SBO: In a recent blog post you called out Mitt Romney for making punch lines out of topics like global warming and renewable energy, but the Democrats have also pulled back dramatically on their clean energy agenda. Why do you think that is?
RP: Well, clearly, I wasn’t the only one to call out Mr. Romney on his mockery of climate change and his seeming disdain for renewables. It lit up social media networks, albeit not as much as Clint Eastwood’s appearance. Personally, I don’t think it’s good for the public discourse to make a mockery of such important issues — and I’m hopeful that if we do see a Romney presidency he’ll change his tone. There are a lot of people in his own party who support the wind industry, for example, and believe he should support the extension of wind production tax credits.
I don’t think Democrats or Republicans at the city and state level have necessarily pulled back from clean tech, though the political rhetoric has certainly caused some to use or search for different language. But whatever you call it, clean tech, advanced energy, or new industrials, there’s clearly still a push to be more efficient and productive, create high-paying jobs, ensure cleaner air and water for our children, and embolden U.S. security.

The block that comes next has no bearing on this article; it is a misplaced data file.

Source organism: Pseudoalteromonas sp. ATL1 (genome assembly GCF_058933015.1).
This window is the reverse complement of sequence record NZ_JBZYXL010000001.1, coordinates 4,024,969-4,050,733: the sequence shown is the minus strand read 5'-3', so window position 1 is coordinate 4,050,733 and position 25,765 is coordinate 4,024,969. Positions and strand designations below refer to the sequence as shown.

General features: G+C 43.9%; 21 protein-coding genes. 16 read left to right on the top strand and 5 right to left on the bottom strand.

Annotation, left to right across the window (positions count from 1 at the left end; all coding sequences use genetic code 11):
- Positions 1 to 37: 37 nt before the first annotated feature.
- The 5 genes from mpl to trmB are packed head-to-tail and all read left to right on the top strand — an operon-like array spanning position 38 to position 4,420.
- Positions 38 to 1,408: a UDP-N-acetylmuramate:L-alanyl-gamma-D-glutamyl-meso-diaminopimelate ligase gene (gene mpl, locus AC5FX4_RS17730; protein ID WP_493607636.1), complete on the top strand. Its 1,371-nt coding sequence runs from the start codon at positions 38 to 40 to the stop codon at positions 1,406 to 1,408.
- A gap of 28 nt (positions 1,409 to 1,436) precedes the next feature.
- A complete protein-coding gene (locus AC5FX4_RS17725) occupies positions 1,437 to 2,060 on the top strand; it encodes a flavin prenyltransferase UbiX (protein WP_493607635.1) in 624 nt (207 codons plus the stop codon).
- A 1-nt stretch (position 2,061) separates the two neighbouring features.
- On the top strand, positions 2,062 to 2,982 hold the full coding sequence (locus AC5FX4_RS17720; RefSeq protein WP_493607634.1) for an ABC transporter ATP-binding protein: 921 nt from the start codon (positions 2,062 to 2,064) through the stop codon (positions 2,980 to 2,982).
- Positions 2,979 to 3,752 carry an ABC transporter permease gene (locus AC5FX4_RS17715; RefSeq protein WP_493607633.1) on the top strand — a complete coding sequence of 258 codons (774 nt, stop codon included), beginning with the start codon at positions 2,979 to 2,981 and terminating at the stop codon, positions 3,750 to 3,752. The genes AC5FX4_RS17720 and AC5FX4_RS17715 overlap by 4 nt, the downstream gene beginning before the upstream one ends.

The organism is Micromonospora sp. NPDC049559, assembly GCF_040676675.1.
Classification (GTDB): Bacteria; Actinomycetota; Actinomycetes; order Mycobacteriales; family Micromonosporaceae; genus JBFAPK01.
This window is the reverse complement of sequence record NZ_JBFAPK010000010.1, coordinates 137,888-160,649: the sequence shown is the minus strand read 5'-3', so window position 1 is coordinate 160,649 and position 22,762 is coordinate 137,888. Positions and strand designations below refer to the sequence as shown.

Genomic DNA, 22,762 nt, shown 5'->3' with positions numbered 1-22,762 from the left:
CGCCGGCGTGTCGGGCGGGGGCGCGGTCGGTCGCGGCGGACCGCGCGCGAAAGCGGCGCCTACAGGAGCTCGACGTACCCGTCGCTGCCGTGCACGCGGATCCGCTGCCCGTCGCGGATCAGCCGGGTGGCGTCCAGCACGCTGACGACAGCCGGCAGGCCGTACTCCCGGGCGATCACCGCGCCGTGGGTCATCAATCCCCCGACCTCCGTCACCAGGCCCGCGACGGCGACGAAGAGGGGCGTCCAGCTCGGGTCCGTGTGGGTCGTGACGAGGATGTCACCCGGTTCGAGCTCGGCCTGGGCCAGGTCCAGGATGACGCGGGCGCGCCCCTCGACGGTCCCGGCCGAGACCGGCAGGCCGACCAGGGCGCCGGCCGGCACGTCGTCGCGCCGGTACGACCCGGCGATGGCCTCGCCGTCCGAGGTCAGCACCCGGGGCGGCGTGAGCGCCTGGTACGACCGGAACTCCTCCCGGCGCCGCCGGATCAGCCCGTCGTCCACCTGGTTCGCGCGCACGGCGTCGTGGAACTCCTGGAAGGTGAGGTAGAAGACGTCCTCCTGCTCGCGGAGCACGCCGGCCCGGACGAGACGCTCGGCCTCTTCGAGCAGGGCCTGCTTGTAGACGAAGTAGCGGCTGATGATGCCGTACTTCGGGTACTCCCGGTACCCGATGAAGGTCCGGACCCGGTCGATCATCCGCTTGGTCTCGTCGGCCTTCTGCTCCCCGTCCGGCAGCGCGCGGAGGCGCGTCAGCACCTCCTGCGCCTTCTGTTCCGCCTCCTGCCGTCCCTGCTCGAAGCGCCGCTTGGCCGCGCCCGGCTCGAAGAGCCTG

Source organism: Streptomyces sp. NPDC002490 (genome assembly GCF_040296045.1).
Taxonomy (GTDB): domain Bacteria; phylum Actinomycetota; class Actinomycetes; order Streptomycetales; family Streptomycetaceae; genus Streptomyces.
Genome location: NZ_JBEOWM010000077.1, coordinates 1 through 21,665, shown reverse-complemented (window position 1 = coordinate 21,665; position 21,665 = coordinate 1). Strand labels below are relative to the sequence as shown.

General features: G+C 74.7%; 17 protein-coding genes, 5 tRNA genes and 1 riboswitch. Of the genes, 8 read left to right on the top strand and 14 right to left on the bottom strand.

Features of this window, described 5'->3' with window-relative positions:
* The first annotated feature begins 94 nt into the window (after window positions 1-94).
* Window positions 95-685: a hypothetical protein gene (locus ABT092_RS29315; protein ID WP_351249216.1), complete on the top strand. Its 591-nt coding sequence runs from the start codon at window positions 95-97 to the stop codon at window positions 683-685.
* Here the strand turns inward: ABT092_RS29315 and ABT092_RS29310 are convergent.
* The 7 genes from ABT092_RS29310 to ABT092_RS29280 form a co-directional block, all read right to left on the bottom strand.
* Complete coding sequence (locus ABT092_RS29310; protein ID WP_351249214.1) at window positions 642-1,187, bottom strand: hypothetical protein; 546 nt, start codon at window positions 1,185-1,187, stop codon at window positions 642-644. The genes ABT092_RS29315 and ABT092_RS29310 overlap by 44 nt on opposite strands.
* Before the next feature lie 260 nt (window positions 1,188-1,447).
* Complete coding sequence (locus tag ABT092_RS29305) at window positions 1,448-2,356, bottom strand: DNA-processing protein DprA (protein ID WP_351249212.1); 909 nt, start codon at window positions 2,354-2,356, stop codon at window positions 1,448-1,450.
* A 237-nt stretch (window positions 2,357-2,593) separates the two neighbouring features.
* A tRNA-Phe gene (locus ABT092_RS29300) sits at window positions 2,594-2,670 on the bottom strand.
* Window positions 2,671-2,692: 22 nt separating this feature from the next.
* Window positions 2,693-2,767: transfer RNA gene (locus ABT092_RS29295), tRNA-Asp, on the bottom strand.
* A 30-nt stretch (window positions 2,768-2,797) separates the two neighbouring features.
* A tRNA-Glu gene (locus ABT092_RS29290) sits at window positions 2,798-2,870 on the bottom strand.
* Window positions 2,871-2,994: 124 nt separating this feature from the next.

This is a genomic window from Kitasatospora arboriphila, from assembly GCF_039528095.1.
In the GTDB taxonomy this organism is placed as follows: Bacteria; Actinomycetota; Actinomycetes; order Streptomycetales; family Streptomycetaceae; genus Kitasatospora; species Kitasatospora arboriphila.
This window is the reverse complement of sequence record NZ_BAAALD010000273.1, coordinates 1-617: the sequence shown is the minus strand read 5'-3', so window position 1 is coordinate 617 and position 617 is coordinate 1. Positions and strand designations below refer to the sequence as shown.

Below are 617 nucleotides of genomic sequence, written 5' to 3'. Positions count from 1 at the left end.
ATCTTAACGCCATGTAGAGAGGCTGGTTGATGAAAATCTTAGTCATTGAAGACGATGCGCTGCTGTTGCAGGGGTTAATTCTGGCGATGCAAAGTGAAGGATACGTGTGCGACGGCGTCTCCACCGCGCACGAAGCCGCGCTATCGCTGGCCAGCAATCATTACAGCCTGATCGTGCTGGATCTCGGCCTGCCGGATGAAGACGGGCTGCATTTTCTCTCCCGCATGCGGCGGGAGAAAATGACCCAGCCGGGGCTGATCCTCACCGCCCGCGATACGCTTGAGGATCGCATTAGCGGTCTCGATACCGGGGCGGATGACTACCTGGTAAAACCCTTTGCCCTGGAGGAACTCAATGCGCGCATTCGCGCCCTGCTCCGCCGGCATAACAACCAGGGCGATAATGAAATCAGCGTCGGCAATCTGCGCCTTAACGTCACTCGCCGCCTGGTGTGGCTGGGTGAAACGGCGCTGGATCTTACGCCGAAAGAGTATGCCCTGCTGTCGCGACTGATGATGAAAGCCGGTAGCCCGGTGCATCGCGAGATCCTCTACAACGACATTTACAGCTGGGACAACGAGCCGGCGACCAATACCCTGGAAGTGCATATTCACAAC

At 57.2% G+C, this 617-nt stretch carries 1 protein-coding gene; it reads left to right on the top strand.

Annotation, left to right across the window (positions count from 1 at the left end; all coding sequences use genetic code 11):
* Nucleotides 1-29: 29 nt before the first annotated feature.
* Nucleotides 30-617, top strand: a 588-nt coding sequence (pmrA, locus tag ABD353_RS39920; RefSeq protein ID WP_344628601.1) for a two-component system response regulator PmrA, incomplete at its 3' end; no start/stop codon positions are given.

SBO: Your proposed energy plan for the U.S. Includes the use of “responsible” natural gas. What does that involve?
RP: We believe that a U.S. energy future, void of “new” coal and nuclear power, is the preferred pathway. The best way to get there is to build an energy future that leverages efficiency, renewables and responsible natural gas. As we mention in the book, however, there’s a wildcat mentality right now for shale gas development and issues with hydraulic fracturing (fracking) that must be addressed. The industry, along with regulators, needs to be far more transparent in what chemicals they are using and in ensuring best practices. If they don’t, there will be serious ramifications for the natural gas industry.
But assuming responsible extraction and processing, natural gas offers a great energy source for the U.S. One thing we point out in the book is a new breed of natural gas power plants that complement solar and wind. These new plants can power up and down very quickly, making them a great companion to non-baseload (or intermittent) renewables.
SBO: The book provides a seven-point action energy action plan. What kind of feedback and support have you received for those ideas?
RP: The response has been very favorable. We’ve received support from a former president, governor and oil company CEO, as well as investors, environmental leaders and academics. We’ve been tracking the clean-energy sector for more than a decade, and we developed a plan that is both bipartisan and pragmatic. They include items that we believe both the left and the right can agree on once the political rhetoric of this election season cools down. The Action plan includes everything from enacting a national renewable electricity standard of 30 percent by 2030 to the phasing out of all energy subsidies, starting with oil, coal and natural gas subsidies now, followed by renewables and nuclear over 5-10 years.
If you are commenting using a Facebook account, your profile information may be displayed with your comment depending on your privacy settings. By leaving the 'Post to Facebook' box selected, your comment will be published to your Facebook profile in addition to the space below.